Go to the Globe and Mail homepage

Jump to main navigationJump to main content



The political storm watch on Fish Lake Add to ...

On the surface, Fish Lake looks serene - a sun-dappled body of water where fish jump in the shadows of snow-capped mountains.

But this lake, about 125 kilometres southwest of Williams Lake in British Columbia's rugged Chilcotin Territory, is the heart of a battle that has put the federal and provincial governments on a collision course, pitted predominantly aboriginal concerns about the environment against the prospect of jobs and investment in a hard-pressed region, and raised fears of violent confrontations if a proposed mine goes ahead.

The federal government is to make a final decision on the proposed Prosperity copper-gold mine, which the B.C. government has already approved, as early as this month.

"If it doesn't go ahead, I hope people will be smart enough to not blame the first nations for it," 100 Mile House Mayor Mitch Campsall said on Friday. Like many regional politicians, Mr. Campsall supports the project for the jobs and economic benefit it would bring to the area, which has been hammered by the pine beetle infestation and a downturn in ranching and agriculture.

If anyone gets blamed, Mr. Campsall said, "it should be the federal government."

At Fish Lake a day earlier, Roger William said he was counting on Prime Minister Stephen Harper to reject the mine, which would involve destroying Fish Lake and replacing it with an artificial lake that would hold fewer fish.

"They're asking us to allow a project that will drain a lake, destroy 1a lake," said Mr. William, a one-time bull rider who has spent the last two decades pursuing a landmark aboriginal title case on behalf of the Tsilhqot-in Nation. "B.C. approved this mine without hearing what our people were going to say. We feel the B.C. process is just a rubber stamp."

Prospectors have been kicking the rocks around Fish Lake since the 1930s. Vancouver-based Taseko Mines did extensive work on the site in the 1990s, but in the face of low commodity prices, shelved mine plans in 2000. The company dusted off the project in 2005 and has spent the years since developing mine plans and pursuing required approvals.

Following its own environmental assessment process, B.C. approved the $800-million project in January, citing hundreds of jobs and millions of dollars worth of tax revenue the project would generate.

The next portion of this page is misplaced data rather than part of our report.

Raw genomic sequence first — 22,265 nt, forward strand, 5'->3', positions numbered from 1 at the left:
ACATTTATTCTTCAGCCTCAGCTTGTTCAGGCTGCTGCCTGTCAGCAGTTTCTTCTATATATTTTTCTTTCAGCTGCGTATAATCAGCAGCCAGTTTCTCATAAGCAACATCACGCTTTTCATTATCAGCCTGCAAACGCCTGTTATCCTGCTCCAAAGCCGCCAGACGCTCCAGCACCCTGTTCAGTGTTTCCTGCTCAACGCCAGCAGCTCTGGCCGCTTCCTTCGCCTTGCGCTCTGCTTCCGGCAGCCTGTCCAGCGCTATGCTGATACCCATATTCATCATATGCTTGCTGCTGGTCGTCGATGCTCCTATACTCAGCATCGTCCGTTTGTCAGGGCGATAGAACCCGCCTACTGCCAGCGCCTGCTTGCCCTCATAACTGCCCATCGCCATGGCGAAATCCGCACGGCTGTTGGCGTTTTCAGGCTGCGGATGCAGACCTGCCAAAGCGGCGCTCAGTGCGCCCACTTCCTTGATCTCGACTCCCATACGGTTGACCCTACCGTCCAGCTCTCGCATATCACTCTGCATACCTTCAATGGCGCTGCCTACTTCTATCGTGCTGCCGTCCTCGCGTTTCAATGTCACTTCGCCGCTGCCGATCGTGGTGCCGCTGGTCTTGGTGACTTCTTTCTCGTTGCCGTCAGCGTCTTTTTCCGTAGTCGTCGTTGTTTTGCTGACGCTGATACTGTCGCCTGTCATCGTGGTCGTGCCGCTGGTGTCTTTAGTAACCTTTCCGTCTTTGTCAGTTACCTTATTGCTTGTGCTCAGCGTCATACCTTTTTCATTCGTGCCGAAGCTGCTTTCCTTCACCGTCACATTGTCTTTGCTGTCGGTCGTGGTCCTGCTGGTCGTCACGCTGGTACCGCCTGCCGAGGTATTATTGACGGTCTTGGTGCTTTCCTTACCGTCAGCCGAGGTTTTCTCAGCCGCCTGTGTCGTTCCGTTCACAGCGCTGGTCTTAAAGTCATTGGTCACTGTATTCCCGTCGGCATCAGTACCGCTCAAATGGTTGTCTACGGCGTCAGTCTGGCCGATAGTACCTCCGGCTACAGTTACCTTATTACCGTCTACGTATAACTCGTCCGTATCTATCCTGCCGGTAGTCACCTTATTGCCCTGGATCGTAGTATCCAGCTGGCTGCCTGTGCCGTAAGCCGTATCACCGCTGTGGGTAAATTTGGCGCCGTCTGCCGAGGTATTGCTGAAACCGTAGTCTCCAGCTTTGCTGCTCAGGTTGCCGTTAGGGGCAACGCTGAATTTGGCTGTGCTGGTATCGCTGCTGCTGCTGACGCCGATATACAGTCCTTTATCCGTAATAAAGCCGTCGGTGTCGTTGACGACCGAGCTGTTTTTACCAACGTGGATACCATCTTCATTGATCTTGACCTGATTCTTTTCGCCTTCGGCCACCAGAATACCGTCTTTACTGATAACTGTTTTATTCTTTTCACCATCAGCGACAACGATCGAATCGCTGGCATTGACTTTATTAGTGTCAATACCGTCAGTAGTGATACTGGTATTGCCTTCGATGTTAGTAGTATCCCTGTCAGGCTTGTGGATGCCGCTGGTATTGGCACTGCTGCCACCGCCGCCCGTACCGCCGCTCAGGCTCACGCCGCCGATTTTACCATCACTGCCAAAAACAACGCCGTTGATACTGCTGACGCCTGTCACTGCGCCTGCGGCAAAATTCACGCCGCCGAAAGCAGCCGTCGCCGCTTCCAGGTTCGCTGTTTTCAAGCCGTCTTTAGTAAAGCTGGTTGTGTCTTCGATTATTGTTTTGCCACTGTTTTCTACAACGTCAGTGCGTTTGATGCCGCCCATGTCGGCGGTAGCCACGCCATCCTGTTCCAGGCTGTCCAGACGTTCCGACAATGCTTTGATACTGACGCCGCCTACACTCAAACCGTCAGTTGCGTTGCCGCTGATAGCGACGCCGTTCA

But in July, a federal panel - which had been appointed before B.C. announced its verdict on the project - issued a report that the mine would have "significant adverse environmental effects" in several areas, including fish habitat and "potential or established aboriginal rights or title."

That put the ball in Mr. Harper's court, with investors, environmentalists and first nations crowding the sidelines - and voicing their opinions - from the stands.

The Tsilhqot'in Nation Government, representing six bands in the mine area, and other local bands reached out to provincial and national native groups to oppose the project.

At a recent news conference in Ottawa, flanked by leaders of the Assembly of First Nations and the Union of B.C. Indian Chiefs, Xeni Gwet'in chief Marilyn Baptiste said one of the elders in her community had said that, if the mine were approved, she would be on the road in her wheelchair, carrying a shotgun.

Ms. Baptiste said others, herself included, were willing to sacrifice their lives to stop the project.

"A lot of people have their hopes pinned on this mine, on both sides," Randy Hawes, British Columbia's Minister of State for Mining, said Friday, adding that he has heard concerns about a backlash against aboriginal people if the mine proposal is quashed. "My point is that whatever happens with the mine, at the end of the day, aboriginal people and non-aboriginal people are still going to live there. And we all have to agree how to make the best of it."

In Nemaiah Valley, Ms. Baptiste said she merely gave voice to what community members were telling her. And, as Mr. William did earlier in the day, she referred to the Chilcotin War, the 1864 conflict between aboriginals and workers who were attempting to build a road from the coast mountains through to the Cariboo gold fields. That battle is part of local lore here.

"In 1864, they were after gold," Ms. Baptiste said. "If they hadn't been stopped then, we wouldn't be here."

Report Typo/Error

Follow on Twitter: @wendy_stueck


Next story




Most popular videos »

More from The Globe and Mail

Most popular